TYPE *C* Spongers eat a lot of French fries,and get little exercise. They tend to stay in the same place except when released from jail when they move often to a new communities. They work few hours. They talk openly about sex, are sexually promiscuous. They have a lot of kids, whom they are reluctant to discipline or constrain. They spend little time with their kids. Type C- folks care a lot for material possessions, but have little. They deal with conflict with violence or threats of violence. When they work they hold tedious and less healthy jobs. They are often unfaithful to their spouse. They have little in common with farmers but considerably more resemblance to foragers.

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  • Amanda

    How specialized was the division of labor in a forager vs a farmer society? I would imagine foragers would have to be adept at more varied tasks, and possibly have to handle short-term problem solving more than a member of a farmer society. In the farmer society, I would imagine that specialization of labor caused the individual to be responsible for less tasks, the “whole brain package” became less attractive from an evolutionary standpoint, so brains that were smaller, but possibly more specialized were the result.

    However, that explanation does nothing to explain the last paragraph, where its stated that brain volume has begun moving upwards.

  • vaniver

    I would be far more interested in skull (and thus brain) *shape* than size. If we’re losing parietal volume to get frontal volume, we’re getting smarter by our metrics.

    (There are other reasons to suggest skull size and intelligence wouldn’t move in the same direction, but I assume you’re familiar with those.)

    • Matt

      If you watch the video I posted, you will indeed see that change is driven by a disproportionate reduction in length, although secondary sources (http://dienekes.blogspot.com/2006/08/trends-in-cranial-capacity-and-shape.html) not in that video indicate that this may have happened in Eurasia only (in Africa, volumes decrease without brachycephalization – possibly climate matters here).

      The change in brain shape from archaic humans to modern humans was driven by parietal expansion, so if there was infact a loss in parietal volume relative to frontal volume (rather than relative occipital loss, for example), I would not be so confident in whether we would be getting smarter by our metrics.

      “In humans, the frontal lobes contribute heavily to social behavior and the planning of future actions”

      “Technological, abstract and computational thinking seems to arise in the parietal lobe”

  • A very large driving force for brain shrinkage may be cephalopelvic disproportion. Without medical c-section, a few percent of women die in child birth because their baby’s brain is too large.

    Optimization of brain function, so that a smaller brain can do the same as a larger brain would be a fabulously successful adaptation.

    Of course if thinking is of no value (or negative value), then a small brain would be better.

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  • Miguel Madeira

    It is general knowledge that predators have bigger brains than herbivores, because huntig moving animals requires more cognitive effort that “hunting” fixated grass; than, it is logical that foragers should have bigger brains than farmers.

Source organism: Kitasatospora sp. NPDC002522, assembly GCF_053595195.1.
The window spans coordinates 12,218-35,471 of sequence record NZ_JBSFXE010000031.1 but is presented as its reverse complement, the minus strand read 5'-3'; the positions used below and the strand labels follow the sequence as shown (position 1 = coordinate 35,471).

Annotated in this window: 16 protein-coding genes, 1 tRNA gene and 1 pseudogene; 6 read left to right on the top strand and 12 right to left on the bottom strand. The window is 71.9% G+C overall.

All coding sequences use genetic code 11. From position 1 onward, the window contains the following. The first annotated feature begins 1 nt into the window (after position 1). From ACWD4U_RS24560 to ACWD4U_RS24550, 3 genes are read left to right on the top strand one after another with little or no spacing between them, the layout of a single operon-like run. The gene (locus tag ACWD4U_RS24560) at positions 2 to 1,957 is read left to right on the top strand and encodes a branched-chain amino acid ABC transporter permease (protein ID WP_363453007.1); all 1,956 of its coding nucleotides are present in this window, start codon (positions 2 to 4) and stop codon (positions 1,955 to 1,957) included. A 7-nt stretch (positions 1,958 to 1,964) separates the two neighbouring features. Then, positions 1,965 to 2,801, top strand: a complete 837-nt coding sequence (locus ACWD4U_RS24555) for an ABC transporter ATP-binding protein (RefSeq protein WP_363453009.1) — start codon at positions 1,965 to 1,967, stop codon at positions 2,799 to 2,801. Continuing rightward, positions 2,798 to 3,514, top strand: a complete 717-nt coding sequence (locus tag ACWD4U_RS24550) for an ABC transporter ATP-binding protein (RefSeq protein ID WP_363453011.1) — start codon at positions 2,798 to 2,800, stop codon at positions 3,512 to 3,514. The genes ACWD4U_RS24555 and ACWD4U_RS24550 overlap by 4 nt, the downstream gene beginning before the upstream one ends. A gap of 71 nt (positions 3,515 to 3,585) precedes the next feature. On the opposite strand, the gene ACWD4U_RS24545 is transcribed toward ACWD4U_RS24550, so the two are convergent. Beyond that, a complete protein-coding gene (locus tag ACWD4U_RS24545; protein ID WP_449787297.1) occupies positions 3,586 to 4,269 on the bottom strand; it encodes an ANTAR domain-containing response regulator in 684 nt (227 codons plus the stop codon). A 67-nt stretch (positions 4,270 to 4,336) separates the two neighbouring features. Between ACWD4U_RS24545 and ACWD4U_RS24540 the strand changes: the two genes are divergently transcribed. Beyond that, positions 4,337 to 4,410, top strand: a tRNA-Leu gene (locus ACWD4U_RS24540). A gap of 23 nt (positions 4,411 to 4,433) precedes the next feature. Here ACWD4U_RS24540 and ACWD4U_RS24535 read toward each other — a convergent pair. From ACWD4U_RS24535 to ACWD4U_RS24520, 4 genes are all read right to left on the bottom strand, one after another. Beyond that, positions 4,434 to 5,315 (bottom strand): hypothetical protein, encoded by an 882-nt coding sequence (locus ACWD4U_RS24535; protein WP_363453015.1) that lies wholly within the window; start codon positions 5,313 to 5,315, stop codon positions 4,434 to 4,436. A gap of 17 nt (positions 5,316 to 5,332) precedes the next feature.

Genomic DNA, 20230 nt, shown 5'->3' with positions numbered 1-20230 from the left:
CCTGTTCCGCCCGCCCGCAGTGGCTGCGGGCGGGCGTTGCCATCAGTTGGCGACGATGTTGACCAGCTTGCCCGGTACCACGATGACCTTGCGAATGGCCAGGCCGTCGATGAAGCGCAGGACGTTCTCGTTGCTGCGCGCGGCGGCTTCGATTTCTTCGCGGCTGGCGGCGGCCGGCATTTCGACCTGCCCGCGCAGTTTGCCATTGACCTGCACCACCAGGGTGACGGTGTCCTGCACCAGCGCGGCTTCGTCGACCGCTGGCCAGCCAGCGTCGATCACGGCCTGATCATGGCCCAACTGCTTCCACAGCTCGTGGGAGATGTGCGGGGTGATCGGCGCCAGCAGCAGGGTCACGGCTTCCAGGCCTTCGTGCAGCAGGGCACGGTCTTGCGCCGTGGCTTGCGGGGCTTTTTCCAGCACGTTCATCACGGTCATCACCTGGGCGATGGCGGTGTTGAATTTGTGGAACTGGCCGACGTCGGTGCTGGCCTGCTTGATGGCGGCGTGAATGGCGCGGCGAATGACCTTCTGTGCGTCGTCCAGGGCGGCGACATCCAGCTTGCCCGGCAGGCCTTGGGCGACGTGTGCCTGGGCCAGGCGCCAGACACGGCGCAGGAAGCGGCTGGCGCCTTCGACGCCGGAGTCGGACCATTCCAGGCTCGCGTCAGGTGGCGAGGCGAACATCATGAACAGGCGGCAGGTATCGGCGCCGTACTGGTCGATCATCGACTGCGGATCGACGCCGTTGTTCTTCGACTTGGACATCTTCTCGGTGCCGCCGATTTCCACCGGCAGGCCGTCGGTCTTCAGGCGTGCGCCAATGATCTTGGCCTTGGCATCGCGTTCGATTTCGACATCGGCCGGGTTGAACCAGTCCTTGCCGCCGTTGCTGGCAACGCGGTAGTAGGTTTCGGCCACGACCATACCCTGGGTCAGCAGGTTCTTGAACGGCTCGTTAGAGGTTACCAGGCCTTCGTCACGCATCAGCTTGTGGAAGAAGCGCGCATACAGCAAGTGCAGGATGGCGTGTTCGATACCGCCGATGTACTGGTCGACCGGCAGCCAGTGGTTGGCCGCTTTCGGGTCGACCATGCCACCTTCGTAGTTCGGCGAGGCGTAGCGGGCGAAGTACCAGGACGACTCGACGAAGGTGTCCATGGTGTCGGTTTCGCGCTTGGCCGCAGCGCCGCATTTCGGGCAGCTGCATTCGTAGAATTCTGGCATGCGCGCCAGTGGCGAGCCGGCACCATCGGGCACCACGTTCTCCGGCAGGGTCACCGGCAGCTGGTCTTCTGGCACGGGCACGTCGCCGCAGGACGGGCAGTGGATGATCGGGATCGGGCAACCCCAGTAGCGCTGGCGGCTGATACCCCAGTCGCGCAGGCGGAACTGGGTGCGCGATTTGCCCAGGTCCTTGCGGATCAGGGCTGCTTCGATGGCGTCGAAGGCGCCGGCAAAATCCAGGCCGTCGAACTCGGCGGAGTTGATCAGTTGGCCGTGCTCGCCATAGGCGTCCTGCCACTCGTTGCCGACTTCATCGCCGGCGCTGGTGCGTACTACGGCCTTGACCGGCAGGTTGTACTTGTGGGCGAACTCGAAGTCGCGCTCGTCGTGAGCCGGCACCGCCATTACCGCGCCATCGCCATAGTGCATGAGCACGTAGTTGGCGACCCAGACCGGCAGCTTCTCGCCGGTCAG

“Combined with social brain theory, that our brains are big to deal with complex “ocial worlds, suggests farmer social worlds are less complex. Perhaps this is because stronger town social norms better discourage hypocritical norm evasion.”

    Or the social brain theory is simply wrong?

  • Where’s the evidence that forager bands who survived into the 20th Century are terribly intelligent? We have lots of ethnographic data on, say, Australian Aborigines or Bushmen. Most of it is depressing about their ability to adjust to the modern world. In particular, abstract thinking is uncommon among foragers.

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  • There is a gigantic driving force for smaller brains, the 1% or so maternal death that occurs in childbirth per pregnancy in the absence of medical C-section due to cephalopelvic disproportion.

    I think what is being selected for is greater specialization in brain function, programmed in utero. A tribe needs experts in many different fields, not everyone with equal abilities in all fields. I think that maternal cephalopelvic disproportion has driven greater specialization of the human brain and that specialization has to occur in utero, when the major structures of the brain are being formed.

    If this is correct, it explains why no one can find any “genes for intelligence”. There aren’t any. What is important for a successful tribe with successful genes is that it have multiple experts. The tribe with an expert tool maker, an expert rope weaver, an expert wood carver, an expert tracker, an expert wild-animal domesticator, where those experts can pool their expertise and teach the other non-experts how to make and use each of their expert-level products will do much better than a tribe where all its members have the same level of expertise and has no experts.

    The “successful” genes that make the tribe “successful” and so are shared by the members of the tribe are the genes that create diversity in abilities. That diversity can’t be genetic because it would then require genetic diversity to achieve phenotype diversity and a tribe consists mostly of related individuals. The successful genes must be those that create cognitive diversity without genetic diversity. They must get their “diversity” from somewhere, they must get it from coupling to the environment in utero at the level of noise via stochastic resonance and not from genetics.

    This hypothesis explains the inability to find genes for intelligence, explains the Flynn effect, it explains why animal models are inappropriate (they didn’t have hundreds of millennia of evolution driving diversity in cognitive abilities in limited brain sizes).